The first thing you will notice when you look at a list of peer-to-peer savings accounts is the interest rate. The interest rate is usually considerably higher than most traditional savings accounts – sometimes into double digits. While these interest rates are definitely achievable with a peer-to-peer savings account, there is a higher level of risk involved, and more caveats to consider when deciding whether to take the plunge with peer-to-peer investments or stick to more conventional savings.
Peer-to-peer lending, in its purest form, is lending your own money to individuals or businesses who need to borrow.
You sign up with a peer-to-peer lending company (Zopa, Funding Circle, Lending Works, etc.) which does most of the hard work for you, including credit, identity, and fraud checks against prospective borrowers. Potential borrowers declare how much money they want to loan – and, if they pass various checks, they’re matched against lenders, such as yourself, who are looking to get a decent rate of interest on their savings.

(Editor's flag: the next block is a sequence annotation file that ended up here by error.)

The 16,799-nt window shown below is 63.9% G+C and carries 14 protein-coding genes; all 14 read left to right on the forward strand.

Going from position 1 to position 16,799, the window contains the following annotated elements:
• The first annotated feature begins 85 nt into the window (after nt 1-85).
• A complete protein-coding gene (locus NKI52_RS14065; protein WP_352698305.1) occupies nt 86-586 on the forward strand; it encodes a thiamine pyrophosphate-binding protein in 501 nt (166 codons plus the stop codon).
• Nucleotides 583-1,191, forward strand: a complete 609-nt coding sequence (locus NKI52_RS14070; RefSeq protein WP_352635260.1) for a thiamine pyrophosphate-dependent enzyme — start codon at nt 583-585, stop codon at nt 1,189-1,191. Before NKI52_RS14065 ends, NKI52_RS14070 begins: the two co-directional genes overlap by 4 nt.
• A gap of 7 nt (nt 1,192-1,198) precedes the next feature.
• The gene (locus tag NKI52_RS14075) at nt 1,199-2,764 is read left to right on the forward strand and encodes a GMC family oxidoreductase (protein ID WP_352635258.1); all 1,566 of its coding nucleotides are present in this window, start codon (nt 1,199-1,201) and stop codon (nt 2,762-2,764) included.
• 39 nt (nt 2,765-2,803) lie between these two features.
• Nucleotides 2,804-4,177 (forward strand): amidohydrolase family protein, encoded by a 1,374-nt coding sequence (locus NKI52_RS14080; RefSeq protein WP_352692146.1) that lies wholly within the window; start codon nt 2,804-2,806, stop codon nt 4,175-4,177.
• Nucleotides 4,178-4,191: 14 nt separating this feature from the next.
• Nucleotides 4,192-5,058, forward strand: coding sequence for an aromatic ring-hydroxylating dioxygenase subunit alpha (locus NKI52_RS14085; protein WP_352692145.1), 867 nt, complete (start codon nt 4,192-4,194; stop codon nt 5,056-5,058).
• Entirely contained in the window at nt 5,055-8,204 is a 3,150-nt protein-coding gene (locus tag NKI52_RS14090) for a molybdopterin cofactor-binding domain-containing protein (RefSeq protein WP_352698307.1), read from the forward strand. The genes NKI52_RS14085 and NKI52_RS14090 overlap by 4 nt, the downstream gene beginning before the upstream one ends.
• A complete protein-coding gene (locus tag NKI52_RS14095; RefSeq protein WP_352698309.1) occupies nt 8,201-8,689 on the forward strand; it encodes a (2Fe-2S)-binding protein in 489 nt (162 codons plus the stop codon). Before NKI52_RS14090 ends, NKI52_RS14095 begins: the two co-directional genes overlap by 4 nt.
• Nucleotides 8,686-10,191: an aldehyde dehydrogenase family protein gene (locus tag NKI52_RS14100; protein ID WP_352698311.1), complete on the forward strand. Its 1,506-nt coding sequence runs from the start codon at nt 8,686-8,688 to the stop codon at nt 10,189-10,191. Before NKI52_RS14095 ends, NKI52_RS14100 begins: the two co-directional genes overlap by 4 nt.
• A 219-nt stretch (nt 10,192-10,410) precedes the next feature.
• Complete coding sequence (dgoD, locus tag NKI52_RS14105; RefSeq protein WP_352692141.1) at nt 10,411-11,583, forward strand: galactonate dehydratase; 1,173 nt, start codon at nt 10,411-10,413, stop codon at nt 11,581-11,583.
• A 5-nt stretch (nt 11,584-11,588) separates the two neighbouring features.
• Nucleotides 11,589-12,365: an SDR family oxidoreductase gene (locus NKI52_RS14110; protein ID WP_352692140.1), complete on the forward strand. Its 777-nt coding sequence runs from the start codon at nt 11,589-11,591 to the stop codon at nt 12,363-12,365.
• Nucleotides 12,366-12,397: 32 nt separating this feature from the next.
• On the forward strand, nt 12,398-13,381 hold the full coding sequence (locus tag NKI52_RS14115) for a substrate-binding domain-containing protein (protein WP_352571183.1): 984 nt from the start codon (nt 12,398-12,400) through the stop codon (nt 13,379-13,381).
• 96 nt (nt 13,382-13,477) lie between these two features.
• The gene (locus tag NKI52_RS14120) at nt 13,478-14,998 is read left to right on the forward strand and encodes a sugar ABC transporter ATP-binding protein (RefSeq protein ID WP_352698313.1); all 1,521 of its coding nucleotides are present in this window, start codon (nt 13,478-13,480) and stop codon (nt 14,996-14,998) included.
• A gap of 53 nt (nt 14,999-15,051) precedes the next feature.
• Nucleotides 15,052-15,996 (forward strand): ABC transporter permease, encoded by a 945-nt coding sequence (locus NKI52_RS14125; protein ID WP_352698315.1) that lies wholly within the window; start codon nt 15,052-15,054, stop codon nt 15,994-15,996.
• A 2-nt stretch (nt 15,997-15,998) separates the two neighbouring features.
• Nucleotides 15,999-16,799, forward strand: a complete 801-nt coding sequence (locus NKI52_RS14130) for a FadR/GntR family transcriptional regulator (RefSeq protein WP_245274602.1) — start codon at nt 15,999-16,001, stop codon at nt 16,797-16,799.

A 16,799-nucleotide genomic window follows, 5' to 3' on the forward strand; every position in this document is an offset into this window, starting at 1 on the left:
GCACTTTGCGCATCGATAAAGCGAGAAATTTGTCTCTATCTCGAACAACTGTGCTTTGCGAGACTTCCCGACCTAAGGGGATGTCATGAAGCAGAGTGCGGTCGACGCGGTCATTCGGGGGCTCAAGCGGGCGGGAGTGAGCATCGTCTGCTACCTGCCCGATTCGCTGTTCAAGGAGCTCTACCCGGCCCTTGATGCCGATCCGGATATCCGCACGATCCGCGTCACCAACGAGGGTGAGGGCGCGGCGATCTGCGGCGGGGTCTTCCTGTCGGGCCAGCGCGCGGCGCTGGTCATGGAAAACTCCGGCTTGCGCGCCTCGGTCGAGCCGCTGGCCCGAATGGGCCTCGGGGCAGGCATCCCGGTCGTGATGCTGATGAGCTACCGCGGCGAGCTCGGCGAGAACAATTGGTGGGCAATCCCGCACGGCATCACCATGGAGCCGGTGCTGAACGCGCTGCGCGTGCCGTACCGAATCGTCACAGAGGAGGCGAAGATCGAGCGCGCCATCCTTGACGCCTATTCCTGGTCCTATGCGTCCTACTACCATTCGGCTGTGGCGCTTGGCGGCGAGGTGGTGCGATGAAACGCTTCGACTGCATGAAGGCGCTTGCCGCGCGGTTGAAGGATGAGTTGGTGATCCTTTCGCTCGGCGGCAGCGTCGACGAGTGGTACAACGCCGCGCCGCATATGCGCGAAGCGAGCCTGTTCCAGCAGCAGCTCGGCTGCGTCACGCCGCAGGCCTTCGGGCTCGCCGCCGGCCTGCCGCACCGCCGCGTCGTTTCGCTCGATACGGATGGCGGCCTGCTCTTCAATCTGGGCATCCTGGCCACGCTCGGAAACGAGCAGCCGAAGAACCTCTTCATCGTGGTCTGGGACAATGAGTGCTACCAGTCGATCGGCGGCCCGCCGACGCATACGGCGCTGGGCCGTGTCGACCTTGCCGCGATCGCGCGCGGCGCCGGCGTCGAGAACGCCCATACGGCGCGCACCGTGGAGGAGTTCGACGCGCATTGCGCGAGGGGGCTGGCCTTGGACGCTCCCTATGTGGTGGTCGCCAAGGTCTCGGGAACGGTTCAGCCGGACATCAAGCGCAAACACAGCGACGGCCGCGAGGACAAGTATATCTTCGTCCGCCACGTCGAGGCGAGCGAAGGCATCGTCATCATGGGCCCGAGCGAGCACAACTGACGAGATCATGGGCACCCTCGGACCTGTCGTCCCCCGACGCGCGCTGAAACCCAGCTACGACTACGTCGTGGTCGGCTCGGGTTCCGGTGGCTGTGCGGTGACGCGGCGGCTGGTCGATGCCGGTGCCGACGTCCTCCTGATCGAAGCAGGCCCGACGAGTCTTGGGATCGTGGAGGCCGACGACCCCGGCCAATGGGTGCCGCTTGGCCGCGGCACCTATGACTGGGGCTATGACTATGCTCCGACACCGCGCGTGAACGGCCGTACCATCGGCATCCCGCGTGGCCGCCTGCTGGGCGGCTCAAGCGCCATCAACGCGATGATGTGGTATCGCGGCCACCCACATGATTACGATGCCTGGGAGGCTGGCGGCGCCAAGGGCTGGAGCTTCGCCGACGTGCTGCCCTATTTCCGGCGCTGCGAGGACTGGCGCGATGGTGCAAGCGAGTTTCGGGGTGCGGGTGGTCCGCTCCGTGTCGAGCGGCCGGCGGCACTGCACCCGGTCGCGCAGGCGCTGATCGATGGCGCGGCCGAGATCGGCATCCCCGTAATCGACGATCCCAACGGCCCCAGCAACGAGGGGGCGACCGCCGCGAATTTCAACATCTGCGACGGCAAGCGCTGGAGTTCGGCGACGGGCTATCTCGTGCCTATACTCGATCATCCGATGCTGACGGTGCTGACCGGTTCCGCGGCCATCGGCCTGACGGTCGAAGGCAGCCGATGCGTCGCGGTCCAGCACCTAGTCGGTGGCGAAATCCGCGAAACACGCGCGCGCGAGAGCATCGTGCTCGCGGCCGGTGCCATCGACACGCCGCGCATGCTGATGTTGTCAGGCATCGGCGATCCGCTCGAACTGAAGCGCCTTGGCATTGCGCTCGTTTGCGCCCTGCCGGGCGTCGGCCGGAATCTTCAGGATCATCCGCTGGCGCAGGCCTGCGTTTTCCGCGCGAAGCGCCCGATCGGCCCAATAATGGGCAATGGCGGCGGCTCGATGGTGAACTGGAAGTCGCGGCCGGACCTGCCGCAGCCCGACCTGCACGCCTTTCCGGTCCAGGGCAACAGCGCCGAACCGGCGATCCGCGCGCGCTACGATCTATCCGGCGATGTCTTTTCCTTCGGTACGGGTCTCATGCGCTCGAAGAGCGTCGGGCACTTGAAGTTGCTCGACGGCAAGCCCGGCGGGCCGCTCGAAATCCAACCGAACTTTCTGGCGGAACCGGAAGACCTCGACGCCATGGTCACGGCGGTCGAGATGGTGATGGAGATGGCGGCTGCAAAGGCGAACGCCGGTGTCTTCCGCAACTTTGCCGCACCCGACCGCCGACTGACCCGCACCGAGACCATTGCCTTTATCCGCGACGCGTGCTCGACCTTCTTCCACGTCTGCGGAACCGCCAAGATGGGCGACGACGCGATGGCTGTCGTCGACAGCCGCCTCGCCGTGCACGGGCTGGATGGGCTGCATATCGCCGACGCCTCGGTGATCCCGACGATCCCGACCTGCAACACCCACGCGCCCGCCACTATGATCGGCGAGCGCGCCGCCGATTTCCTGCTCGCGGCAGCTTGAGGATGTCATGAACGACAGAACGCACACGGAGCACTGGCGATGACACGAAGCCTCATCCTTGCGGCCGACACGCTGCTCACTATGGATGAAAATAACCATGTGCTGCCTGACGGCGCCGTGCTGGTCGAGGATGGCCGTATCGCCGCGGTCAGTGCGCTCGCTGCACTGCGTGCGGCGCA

Some peer-to-peer lending companies specialise in lending to individuals or businesses in specific areas of industry or business, for example the building industry, the farming industry, investors in the property market, or small businesses, to name but a few. Other peer-to-peer lenders have a wider remit, providing loans to individual borrowers on the open market.
Applying for a peer-to-peer savings account is quick and easy, and is usually done online. As part of the process, you will need to supply some form of ID, such as a passport, and proof of your current address and any other addresses from the past three years, if applicable. With most peer-to-peer lending companies, you can open an account with as little as £10.
The main risk with peer-to-peer lending is that your savings are not protected by the FSCS (Financial Services Compensation Scheme), which protects traditional savings accounts held by banks and building societies. The worst case scenario with peer-to-peer lending is that you could lose your entire savings capital.